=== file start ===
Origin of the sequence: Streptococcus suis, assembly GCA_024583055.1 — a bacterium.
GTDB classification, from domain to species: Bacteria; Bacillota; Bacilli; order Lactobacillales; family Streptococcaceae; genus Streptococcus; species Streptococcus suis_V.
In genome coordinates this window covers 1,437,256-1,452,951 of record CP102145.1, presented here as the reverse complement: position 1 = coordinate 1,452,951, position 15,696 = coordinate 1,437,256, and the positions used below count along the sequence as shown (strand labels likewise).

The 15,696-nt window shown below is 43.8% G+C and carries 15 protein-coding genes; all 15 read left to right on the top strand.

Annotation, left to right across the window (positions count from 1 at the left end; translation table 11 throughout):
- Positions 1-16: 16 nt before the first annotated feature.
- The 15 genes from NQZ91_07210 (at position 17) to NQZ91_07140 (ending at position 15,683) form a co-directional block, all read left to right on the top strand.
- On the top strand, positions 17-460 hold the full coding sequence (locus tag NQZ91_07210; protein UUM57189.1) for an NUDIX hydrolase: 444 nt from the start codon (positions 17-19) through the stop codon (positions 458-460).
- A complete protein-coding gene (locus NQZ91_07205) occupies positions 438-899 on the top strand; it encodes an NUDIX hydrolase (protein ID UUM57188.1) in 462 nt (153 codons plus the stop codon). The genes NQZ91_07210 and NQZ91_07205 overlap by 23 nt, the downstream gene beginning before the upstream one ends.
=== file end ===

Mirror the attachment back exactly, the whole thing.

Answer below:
Origin of the sequence: Streptococcus suis, assembly GCA_024583055.1 — a bacterium.
GTDB classification, from domain to species: Bacteria; Bacillota; Bacilli; order Lactobacillales; family Streptococcaceae; genus Streptococcus; species Streptococcus suis_V.
In genome coordinates this window covers 1,437,256-1,452,951 of record CP102145.1, presented here as the reverse complement: position 1 = coordinate 1,452,951, position 15,696 = coordinate 1,437,256, and the positions used below count along the sequence as shown (strand labels likewise).

The 15,696-nt window shown below is 43.8% G+C and carries 15 protein-coding genes; all 15 read left to right on the top strand.

Annotation, left to right across the window (positions count from 1 at the left end; translation table 11 throughout):
- Positions 1-16: 16 nt before the first annotated feature.
- The 15 genes from NQZ91_07210 (at position 17) to NQZ91_07140 (ending at position 15,683) form a co-directional block, all read left to right on the top strand.
- On the top strand, positions 17-460 hold the full coding sequence (locus tag NQZ91_07210; protein UUM57189.1) for an NUDIX hydrolase: 444 nt from the start codon (positions 17-19) through the stop codon (positions 458-460).
- A complete protein-coding gene (locus NQZ91_07205) occupies positions 438-899 on the top strand; it encodes an NUDIX hydrolase (protein ID UUM57188.1) in 462 nt (153 codons plus the stop codon). The genes NQZ91_07210 and NQZ91_07205 overlap by 23 nt, the downstream gene beginning before the upstream one ends.